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5 of 5 people found the following review helpful:Adventure, My Ass, July 9, 2014
by Hanon Ondricek (United States)The Fuzzy Little Adventure is another story by PaperBlurt which attempts to capitalize on the shocking humor of cognitive dissonance. Framed like a children's book, the gushy narration talks of happy rainbows and sharing, but the three furry animal characters in the story are only interested in making a drug deal, shouting at each other in threat-laden, profanity-stuffed invective that wavers between creatively original and boringly overblown.
If this sounds groundbreaking to you, stop reading this review right now and play this story. You may get a few laughs out of some imaginatively overblown methods of anatomical torture and punishment, (these are all discussed but never actually happen, so it's essentially that Saturday Night Live skit with the catchphrase "I hate when that happens!")
There's no real interaction, save for a couple of choices at the end, and you spend most of the story clicking on an ellipsis that I couldn't find when I originally tried reading this on my phone. The reader does not participate in the story but makes a couple of choices that slightly alter the finale.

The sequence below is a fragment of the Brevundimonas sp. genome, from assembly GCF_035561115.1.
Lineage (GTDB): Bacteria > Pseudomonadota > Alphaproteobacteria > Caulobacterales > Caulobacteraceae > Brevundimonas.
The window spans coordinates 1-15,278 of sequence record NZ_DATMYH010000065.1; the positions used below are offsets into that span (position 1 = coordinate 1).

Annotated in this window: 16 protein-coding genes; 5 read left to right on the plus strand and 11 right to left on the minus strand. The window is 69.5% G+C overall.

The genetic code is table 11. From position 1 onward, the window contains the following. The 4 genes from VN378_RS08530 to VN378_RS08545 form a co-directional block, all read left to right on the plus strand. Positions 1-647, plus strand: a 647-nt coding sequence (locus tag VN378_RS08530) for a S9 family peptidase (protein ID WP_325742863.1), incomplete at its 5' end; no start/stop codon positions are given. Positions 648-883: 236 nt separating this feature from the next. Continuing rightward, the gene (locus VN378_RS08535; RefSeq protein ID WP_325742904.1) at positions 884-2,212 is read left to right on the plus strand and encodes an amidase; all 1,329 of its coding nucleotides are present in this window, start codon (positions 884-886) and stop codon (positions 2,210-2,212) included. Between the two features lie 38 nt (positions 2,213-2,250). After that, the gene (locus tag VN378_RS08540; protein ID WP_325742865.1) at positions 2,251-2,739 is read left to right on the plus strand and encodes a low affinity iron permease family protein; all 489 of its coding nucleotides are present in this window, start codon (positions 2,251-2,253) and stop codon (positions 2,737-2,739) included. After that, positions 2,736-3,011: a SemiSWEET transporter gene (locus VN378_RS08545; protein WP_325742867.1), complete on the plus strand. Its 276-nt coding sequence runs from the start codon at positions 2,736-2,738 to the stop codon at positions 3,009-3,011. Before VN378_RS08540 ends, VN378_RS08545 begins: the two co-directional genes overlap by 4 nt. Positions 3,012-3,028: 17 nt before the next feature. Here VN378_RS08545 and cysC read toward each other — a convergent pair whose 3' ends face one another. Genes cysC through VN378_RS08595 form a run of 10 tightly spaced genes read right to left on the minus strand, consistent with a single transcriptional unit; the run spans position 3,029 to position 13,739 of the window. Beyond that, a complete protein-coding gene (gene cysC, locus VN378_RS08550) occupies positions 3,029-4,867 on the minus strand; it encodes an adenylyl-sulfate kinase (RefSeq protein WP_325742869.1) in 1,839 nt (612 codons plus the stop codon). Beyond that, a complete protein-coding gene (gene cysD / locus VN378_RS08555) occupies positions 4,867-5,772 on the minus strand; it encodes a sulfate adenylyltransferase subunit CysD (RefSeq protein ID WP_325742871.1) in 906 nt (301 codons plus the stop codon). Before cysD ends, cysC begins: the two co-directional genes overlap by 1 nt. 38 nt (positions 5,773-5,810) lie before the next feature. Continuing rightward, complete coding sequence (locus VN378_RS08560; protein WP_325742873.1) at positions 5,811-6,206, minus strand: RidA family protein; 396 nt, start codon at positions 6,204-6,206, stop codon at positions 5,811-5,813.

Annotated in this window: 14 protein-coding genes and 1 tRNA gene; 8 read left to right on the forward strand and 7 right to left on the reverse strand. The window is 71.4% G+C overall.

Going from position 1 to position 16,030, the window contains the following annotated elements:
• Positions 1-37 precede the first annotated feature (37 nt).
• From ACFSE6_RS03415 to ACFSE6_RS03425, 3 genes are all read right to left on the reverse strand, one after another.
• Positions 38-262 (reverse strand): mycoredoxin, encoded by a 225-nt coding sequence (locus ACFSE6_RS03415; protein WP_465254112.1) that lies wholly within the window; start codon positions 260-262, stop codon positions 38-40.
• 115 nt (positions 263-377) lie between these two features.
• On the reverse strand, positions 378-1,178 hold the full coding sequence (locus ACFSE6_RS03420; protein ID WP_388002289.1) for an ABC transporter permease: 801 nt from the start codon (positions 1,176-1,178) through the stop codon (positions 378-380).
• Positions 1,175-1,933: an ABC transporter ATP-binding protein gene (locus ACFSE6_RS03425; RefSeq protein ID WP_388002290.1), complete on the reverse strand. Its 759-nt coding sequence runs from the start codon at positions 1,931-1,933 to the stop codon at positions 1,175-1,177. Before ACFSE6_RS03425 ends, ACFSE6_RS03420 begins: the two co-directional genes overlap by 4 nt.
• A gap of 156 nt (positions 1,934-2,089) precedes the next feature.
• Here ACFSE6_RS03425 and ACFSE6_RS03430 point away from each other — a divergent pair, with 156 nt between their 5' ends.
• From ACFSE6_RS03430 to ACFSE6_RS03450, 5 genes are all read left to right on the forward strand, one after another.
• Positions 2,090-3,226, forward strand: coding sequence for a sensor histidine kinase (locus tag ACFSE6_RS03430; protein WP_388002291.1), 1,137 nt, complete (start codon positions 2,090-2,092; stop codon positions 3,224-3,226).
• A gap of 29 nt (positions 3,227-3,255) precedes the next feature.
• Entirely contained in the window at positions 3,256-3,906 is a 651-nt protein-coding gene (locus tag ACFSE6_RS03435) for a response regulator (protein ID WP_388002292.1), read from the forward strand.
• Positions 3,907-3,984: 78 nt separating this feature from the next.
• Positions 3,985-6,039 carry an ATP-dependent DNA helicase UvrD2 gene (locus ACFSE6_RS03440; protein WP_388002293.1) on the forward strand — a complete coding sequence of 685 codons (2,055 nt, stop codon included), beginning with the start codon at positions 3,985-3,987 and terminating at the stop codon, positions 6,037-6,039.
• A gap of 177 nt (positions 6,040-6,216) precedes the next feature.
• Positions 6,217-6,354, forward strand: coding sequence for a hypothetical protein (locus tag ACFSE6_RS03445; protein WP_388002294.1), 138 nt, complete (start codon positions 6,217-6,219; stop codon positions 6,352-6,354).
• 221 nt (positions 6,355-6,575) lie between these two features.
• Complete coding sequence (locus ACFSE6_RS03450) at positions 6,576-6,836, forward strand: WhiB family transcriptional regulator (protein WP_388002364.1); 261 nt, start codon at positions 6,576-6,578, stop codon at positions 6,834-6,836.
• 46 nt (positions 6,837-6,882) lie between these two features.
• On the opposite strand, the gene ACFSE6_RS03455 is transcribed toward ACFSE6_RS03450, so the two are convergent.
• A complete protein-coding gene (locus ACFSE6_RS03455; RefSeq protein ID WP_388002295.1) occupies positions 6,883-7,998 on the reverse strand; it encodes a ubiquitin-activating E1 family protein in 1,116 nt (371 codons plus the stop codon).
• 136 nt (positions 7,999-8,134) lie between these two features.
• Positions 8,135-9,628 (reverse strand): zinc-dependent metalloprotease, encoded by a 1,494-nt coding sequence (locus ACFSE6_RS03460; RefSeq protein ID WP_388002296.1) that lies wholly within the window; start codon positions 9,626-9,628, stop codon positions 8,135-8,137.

The concept of portraying an adult Quentin Tarantino-ish plot using the trappings of a children's story has been done before and better by several programs on Adult Swim, such as Robot Chicken which never subjects the viewer to any concept longer than a minute, and South Park which has practically run every permutation of dissonant humor while almost never losing focus on telling a story. Even Family Guy knows that shocking humor shouldn't preclude things like plot and characterization (thin though they may be.) The initial humor of fluffy animals making a drug deal is amusing at first, but beyond that, the story has no original ideas and doesn't develop in any surprising ways. I expected the narrator to turn on the characters, but this story isn't ambitious enough to attempt a second humor trope.
PaperBlurt's previous Dad vs. Unicorn saved the joke for the end, and did not overstay its maudlin welcome. The Sadness of Rocky Barbato had some plot aspiration and the germ of an original idea. Despite some mild amusement at the audacity of this concept, this unhappy badger is sad to report that this fuzzy little adventure contains no adventure at all.
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